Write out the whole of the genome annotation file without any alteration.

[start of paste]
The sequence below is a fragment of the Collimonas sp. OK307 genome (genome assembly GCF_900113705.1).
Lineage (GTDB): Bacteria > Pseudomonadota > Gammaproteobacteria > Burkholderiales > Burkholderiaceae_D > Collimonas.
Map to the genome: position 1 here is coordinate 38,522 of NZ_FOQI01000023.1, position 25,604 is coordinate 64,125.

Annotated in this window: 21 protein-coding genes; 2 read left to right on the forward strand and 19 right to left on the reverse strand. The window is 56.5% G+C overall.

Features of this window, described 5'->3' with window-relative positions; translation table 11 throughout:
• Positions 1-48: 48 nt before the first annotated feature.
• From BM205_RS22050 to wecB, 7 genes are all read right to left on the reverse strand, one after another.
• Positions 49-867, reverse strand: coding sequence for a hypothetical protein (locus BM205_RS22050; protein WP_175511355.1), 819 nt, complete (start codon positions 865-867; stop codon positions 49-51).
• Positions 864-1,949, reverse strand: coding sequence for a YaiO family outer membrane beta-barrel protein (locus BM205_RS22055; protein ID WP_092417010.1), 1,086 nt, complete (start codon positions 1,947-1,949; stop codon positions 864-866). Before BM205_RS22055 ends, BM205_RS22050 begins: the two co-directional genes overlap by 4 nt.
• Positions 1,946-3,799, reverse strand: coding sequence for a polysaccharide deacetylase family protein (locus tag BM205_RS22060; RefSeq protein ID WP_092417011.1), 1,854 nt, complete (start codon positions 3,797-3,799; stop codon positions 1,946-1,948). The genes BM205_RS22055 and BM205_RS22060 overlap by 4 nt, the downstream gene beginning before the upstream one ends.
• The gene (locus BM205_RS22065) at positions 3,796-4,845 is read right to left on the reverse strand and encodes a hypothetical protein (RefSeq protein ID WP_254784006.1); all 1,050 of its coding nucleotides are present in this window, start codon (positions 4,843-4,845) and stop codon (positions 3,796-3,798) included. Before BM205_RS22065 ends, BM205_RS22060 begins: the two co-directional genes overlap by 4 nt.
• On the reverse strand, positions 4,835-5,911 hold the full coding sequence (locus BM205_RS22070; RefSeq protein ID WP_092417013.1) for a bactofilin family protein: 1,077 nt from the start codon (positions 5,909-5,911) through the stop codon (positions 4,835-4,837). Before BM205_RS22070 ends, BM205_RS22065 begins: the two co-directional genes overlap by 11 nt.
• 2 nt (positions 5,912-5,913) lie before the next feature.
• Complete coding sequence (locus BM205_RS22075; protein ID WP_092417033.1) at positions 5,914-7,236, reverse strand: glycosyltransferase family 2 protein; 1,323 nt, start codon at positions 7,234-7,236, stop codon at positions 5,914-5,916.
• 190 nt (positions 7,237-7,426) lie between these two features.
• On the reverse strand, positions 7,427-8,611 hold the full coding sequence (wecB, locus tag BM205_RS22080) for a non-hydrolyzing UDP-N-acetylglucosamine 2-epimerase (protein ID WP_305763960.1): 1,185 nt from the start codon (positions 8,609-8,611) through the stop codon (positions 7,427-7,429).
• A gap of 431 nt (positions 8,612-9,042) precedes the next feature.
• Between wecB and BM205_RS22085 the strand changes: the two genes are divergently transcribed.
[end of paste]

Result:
The sequence below is a fragment of the Collimonas sp. OK307 genome (genome assembly GCF_900113705.1).
Lineage (GTDB): Bacteria > Pseudomonadota > Gammaproteobacteria > Burkholderiales > Burkholderiaceae_D > Collimonas.
Map to the genome: position 1 here is coordinate 38,522 of NZ_FOQI01000023.1, position 25,604 is coordinate 64,125.

Annotated in this window: 21 protein-coding genes; 2 read left to right on the forward strand and 19 right to left on the reverse strand. The window is 56.5% G+C overall.

Features of this window, described 5'->3' with window-relative positions; translation table 11 throughout:
• Positions 1-48: 48 nt before the first annotated feature.
• From BM205_RS22050 to wecB, 7 genes are all read right to left on the reverse strand, one after another.
• Positions 49-867, reverse strand: coding sequence for a hypothetical protein (locus BM205_RS22050; protein WP_175511355.1), 819 nt, complete (start codon positions 865-867; stop codon positions 49-51).
• Positions 864-1,949, reverse strand: coding sequence for a YaiO family outer membrane beta-barrel protein (locus BM205_RS22055; protein ID WP_092417010.1), 1,086 nt, complete (start codon positions 1,947-1,949; stop codon positions 864-866). Before BM205_RS22055 ends, BM205_RS22050 begins: the two co-directional genes overlap by 4 nt.
• Positions 1,946-3,799, reverse strand: coding sequence for a polysaccharide deacetylase family protein (locus tag BM205_RS22060; RefSeq protein ID WP_092417011.1), 1,854 nt, complete (start codon positions 3,797-3,799; stop codon positions 1,946-1,948). The genes BM205_RS22055 and BM205_RS22060 overlap by 4 nt, the downstream gene beginning before the upstream one ends.
• The gene (locus BM205_RS22065) at positions 3,796-4,845 is read right to left on the reverse strand and encodes a hypothetical protein (RefSeq protein ID WP_254784006.1); all 1,050 of its coding nucleotides are present in this window, start codon (positions 4,843-4,845) and stop codon (positions 3,796-3,798) included. Before BM205_RS22065 ends, BM205_RS22060 begins: the two co-directional genes overlap by 4 nt.
• On the reverse strand, positions 4,835-5,911 hold the full coding sequence (locus BM205_RS22070; RefSeq protein ID WP_092417013.1) for a bactofilin family protein: 1,077 nt from the start codon (positions 5,909-5,911) through the stop codon (positions 4,835-4,837). Before BM205_RS22070 ends, BM205_RS22065 begins: the two co-directional genes overlap by 11 nt.
• 2 nt (positions 5,912-5,913) lie before the next feature.
• Complete coding sequence (locus BM205_RS22075; protein ID WP_092417033.1) at positions 5,914-7,236, reverse strand: glycosyltransferase family 2 protein; 1,323 nt, start codon at positions 7,234-7,236, stop codon at positions 5,914-5,916.
• 190 nt (positions 7,237-7,426) lie between these two features.
• On the reverse strand, positions 7,427-8,611 hold the full coding sequence (wecB, locus tag BM205_RS22080) for a non-hydrolyzing UDP-N-acetylglucosamine 2-epimerase (protein ID WP_305763960.1): 1,185 nt from the start codon (positions 8,609-8,611) through the stop codon (positions 7,427-7,429).
• A gap of 431 nt (positions 8,612-9,042) precedes the next feature.
• Between wecB and BM205_RS22085 the strand changes: the two genes are divergently transcribed.